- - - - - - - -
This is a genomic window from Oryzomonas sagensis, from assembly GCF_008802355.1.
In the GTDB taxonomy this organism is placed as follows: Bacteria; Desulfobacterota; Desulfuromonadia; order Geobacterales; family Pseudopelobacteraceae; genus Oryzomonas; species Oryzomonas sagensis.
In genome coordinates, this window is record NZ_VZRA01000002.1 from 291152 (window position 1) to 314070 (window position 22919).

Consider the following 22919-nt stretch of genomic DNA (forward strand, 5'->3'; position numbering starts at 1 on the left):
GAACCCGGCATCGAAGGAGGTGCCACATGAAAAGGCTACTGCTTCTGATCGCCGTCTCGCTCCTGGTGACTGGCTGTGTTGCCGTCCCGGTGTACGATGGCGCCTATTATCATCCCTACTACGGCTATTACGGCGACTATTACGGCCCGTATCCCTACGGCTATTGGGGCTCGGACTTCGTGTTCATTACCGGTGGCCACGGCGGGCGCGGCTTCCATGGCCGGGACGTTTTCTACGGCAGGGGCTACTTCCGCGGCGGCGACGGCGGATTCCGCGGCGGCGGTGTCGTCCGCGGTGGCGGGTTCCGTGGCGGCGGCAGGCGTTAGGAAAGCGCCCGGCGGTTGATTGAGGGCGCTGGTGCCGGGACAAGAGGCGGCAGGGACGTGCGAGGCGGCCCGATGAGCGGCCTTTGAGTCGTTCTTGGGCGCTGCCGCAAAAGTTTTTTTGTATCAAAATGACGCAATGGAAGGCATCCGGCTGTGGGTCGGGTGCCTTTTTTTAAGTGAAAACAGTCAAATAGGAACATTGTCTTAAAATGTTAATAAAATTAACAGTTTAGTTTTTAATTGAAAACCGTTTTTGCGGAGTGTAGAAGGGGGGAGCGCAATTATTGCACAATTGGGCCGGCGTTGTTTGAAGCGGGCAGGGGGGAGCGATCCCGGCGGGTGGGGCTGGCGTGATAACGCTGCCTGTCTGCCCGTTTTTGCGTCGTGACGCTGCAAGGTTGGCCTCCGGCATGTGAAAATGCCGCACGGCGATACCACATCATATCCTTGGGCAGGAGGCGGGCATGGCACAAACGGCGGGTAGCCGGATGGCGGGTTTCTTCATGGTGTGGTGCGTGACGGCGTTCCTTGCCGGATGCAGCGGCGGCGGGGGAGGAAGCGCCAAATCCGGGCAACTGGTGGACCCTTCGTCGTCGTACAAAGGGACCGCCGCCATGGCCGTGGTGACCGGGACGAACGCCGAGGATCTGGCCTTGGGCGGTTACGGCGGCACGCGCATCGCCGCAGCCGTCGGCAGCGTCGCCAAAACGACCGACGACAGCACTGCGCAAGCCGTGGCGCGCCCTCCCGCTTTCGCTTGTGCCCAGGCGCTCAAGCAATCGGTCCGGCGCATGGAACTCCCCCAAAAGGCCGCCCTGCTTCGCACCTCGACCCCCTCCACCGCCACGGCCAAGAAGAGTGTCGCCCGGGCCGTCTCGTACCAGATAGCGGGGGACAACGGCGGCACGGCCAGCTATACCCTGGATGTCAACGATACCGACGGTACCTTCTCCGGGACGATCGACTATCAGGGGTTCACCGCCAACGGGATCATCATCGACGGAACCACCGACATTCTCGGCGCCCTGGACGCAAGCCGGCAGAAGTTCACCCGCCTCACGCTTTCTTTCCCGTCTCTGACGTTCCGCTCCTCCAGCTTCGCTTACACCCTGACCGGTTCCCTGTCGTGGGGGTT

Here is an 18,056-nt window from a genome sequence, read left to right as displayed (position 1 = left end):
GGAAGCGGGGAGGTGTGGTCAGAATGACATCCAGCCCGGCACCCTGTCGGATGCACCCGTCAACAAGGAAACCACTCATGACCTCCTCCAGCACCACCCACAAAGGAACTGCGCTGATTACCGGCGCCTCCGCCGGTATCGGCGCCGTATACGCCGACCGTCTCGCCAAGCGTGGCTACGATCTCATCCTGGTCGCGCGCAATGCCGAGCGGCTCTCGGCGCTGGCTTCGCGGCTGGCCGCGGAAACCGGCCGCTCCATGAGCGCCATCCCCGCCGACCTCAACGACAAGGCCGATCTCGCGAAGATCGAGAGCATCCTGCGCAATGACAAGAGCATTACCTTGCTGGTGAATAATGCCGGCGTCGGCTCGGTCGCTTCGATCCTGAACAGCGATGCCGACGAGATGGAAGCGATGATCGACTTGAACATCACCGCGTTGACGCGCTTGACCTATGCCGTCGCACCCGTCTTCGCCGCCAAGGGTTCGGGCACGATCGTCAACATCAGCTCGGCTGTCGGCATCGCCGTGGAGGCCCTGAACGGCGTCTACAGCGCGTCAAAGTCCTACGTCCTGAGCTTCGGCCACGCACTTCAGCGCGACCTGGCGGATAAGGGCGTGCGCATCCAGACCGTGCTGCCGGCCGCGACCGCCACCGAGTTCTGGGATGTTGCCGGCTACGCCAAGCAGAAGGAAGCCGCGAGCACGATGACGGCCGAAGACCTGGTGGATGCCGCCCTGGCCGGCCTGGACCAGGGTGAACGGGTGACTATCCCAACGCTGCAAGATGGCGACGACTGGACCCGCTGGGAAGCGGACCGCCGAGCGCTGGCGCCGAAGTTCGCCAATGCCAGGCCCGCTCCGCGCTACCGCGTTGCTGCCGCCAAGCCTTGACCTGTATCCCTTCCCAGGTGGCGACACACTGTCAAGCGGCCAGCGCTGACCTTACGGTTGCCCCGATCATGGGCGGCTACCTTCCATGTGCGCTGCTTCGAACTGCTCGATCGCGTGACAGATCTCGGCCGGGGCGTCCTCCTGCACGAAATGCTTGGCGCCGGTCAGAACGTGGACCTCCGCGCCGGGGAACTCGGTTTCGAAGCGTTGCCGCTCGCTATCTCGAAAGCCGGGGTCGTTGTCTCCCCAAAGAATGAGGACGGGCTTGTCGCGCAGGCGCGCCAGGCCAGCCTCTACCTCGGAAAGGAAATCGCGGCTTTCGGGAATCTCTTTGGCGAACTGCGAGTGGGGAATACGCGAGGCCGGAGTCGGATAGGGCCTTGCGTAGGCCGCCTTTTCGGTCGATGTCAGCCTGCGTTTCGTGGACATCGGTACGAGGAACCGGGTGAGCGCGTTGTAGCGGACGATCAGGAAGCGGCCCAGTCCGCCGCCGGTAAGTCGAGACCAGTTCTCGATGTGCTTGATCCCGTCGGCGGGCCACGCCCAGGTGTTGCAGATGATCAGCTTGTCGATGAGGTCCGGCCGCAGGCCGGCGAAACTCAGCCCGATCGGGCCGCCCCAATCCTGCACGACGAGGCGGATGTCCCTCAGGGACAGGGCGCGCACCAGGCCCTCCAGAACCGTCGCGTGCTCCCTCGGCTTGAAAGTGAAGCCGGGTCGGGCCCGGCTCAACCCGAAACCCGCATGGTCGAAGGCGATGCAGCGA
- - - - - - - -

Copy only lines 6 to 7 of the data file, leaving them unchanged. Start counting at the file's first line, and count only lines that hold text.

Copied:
Here is an 18,056-nt window from a genome sequence, read left to right as displayed (position 1 = left end):
GGAAGCGGGGAGGTGTGGTCAGAATGACATCCAGCCCGGCACCCTGTCGGATGCACCCGTCAACAAGGAAACCACTCATGACCTCCTCCAGCACCACCCACAAAGGAACTGCGCTGATTACCGGCGCCTCCGCCGGTATCGGCGCCGTATACGCCGACCGTCTCGCCAAGCGTGGCTACGATCTCATCCTGGTCGCGCGCAATGCCGAGCGGCTCTCGGCGCTGGCTTCGCGGCTGGCCGCGGAAACCGGCCGCTCCATGAGCGCCATCCCCGCCGACCTCAACGACAAGGCCGATCTCGCGAAGATCGAGAGCATCCTGCGCAATGACAAGAGCATTACCTTGCTGGTGAATAATGCCGGCGTCGGCTCGGTCGCTTCGATCCTGAACAGCGATGCCGACGAGATGGAAGCGATGATCGACTTGAACATCACCGCGTTGACGCGCTTGACCTATGCCGTCGCACCCGTCTTCGCCGCCAAGGGTTCGGGCACGATCGTCAACATCAGCTCGGCTGTCGGCATCGCCGTGGAGGCCCTGAACGGCGTCTACAGCGCGTCAAAGTCCTACGTCCTGAGCTTCGGCCACGCACTTCAGCGCGACCTGGCGGATAAGGGCGTGCGCATCCAGACCGTGCTGCCGGCCGCGACCGCCACCGAGTTCTGGGATGTTGCCGGCTACGCCAAGCAGAAGGAAGCCGCGAGCACGATGACGGCCGAAGACCTGGTGGATGCCGCCCTGGCCGGCCTGGACCAGGGTGAACGGGTGACTATCCCAACGCTGCAAGATGGCGACGACTGGACCCGCTGGGAAGCGGACCGCCGAGCGCTGGCGCCGAAGTTCGCCAATGCCAGGCCCGCTCCGCGCTACCGCGTTGCTGCCGCCAAGCCTTGACCTGTATCCCTTCCCAGGTGGCGACACACTGTCAAGCGGCCAGCGCTGACCTTACGGTTGCCCCGATCATGGGCGGCTACCTTCCATGTGCGCTGCTTCGAACTGCTCGATCGCGTGACAGATCTCGGCCGGGGCGTCCTCCTGCACGAAATGCTTGGCGCCGGTCAGAACGTGGACCTCCGCGCCGGGGAACTCGGTTTCGAAGCGTTGCCGCTCGCTATCTCGAAAGCCGGGGTCGTTGTCTCCCCAAAGAATGAGGACGGGCTTGTCGCGCAGGCGCGCCAGGCCAGCCTCTACCTCGGAAAGGAAATCGCGGCTTTCGGGAATCTCTTTGGCGAACTGCGAGTGGGGAATACGCGAGGCCGGAGTCGGATAGGGCCTTGCGTAGGCCGCCTTTTCGGTCGATGTCAGCCTGCGTTTCGTGGACATCGGTACGAGGAACCGGGTGAGCGCGTTGTAGCGGACGATCAGGAAGCGGCCCAGTCCGCCGCCGGTAAGTCGAGACCAGTTCTCGATGTGCTTGATCCCGTCGGCGGGCCACGCCCAGGTGTTGCAGATGATCAGCTTGTCGATGAGGTCCGGCCGCAGGCCGGCGAAACTCAGCCCGATCGGGCCGCCCCAATCCTGCACGACGAGGCGGATGTCCCTCAGGGACAGGGCGCGCACCAGGCCCTCCAGAACCGTCGCGTGCTCCCTCGGCTTGAAAGTGAAGCCGGGTCGGGCCCGGCTCAACCCGAAACCCGCATGGTCGAAGGCGATGCAGCGA